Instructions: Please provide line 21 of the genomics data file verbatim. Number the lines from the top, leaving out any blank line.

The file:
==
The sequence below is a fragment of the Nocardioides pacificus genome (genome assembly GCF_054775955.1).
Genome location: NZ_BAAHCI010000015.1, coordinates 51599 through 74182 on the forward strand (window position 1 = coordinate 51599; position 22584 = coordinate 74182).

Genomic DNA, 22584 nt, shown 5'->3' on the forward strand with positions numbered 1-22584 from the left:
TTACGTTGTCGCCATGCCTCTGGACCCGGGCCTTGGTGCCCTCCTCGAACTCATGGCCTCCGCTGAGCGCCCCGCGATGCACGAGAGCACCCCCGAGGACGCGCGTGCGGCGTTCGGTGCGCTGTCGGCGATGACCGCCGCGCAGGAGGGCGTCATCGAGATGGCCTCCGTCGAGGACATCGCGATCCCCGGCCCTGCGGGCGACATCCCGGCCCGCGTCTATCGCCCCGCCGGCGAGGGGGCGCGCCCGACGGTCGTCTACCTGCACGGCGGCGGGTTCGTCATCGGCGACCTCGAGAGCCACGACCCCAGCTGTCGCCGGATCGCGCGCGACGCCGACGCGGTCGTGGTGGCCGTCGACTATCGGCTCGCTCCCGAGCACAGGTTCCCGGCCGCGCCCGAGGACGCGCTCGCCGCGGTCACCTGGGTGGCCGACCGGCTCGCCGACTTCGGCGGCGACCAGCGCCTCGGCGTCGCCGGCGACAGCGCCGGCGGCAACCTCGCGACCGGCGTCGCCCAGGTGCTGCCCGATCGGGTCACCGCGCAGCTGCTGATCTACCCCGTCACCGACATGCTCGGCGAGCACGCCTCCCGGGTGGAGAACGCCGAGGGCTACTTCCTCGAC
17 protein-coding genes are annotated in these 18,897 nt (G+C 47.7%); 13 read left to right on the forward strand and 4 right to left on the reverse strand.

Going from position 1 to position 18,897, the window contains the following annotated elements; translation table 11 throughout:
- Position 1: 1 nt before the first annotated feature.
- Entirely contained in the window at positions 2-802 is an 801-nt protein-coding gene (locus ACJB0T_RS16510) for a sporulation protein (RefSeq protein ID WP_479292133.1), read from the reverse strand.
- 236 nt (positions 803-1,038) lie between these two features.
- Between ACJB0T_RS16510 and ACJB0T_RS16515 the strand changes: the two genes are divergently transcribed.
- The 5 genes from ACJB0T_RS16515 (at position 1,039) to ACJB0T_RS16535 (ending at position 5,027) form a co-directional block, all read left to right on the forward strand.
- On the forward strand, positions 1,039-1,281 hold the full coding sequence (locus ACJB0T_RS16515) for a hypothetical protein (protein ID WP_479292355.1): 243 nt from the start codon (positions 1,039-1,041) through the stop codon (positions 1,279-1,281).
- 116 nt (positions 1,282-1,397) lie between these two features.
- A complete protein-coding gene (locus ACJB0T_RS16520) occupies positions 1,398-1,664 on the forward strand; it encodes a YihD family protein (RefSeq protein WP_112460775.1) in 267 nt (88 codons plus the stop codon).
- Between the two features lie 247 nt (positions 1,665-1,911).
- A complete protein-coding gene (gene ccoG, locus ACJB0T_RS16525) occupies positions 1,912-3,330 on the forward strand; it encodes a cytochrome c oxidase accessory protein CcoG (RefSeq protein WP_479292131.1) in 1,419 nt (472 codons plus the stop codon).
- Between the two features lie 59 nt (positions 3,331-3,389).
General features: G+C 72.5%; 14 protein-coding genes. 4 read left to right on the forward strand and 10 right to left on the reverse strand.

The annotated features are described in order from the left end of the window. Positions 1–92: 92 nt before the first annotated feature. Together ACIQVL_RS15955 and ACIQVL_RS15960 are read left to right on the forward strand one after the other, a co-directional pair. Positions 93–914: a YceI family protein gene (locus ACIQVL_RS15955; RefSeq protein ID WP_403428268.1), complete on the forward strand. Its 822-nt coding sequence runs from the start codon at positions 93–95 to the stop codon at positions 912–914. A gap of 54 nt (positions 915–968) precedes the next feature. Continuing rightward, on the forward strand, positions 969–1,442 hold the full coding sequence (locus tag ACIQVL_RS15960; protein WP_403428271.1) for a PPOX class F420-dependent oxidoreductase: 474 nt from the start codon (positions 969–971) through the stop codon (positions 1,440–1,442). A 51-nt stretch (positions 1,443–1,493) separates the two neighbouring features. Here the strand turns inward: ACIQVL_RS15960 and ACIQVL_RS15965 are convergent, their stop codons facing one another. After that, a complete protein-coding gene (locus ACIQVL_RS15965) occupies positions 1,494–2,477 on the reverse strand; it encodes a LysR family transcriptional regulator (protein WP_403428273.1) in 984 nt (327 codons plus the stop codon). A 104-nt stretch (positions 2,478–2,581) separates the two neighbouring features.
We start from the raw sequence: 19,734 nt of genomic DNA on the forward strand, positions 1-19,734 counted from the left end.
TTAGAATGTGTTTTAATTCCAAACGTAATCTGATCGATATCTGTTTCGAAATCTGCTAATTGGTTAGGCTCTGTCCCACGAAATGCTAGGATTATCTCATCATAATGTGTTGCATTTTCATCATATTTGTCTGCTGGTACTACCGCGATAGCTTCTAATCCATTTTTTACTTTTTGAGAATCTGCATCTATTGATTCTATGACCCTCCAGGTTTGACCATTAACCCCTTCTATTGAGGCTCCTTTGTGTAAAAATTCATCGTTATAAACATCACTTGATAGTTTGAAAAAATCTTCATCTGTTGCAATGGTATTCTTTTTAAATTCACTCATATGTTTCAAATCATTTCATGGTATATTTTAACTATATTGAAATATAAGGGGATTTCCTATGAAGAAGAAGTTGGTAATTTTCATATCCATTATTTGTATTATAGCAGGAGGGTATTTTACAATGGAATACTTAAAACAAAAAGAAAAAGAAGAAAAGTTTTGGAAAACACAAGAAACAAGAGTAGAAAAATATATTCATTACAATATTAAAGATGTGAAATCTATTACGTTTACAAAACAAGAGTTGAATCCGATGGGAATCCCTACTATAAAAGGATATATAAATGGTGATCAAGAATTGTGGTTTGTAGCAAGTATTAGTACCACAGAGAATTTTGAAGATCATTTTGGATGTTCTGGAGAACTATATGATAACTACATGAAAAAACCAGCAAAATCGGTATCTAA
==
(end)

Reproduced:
TTAGAATGTGTTTTAATTCCAAACGTAATCTGATCGATATCTGTTTCGAAATCTGCTAATTGGTTAGGCTCTGTCCCACGAAATGCTAGGATTATCTCATCATAATGTGTTGCATTTTCATCATATTTGTCTGCTGGTACTACCGCGATAGCTTCTAATCCATTTTTTACTTTTTGAGAATCTGCATCTATTGATTCTATGACCCTCCAGGTTTGACCATTAACCCCTTCTATTGAGGCTCCTTTGTGTAAAAATTCATCGTTATAAACATCACTTGATAGTTTGAAAAAATCTTCATCTGTTGCAATGGTATTCTTTTTAAATTCACTCATATGTTTCAAATCATTTCATGGTATATTTTAACTATATTGAAATATAAGGGGATTTCCTATGAAGAAGAAGTTGGTAATTTTCATATCCATTATTTGTATTATAGCAGGAGGGTATTTTACAATGGAATACTTAAAACAAAAAGAAAAAGAAGAAAAGTTTTGGAAAACACAAGAAACAAGAGTAGAAAAATATATTCATTACAATATTAAAGATGTGAAATCTATTACGTTTACAAAACAAGAGTTGAATCCGATGGGAATCCCTACTATAAAAGGATATATAAATGGTGATCAAGAATTGTGGTTTGTAGCAAGTATTAGTACCACAGAGAATTTTGAAGATCATTTTGGATGTTCTGGAGAACTATATGATAACTACATGAAAAAACCAGCAAAATCGGTATCTAA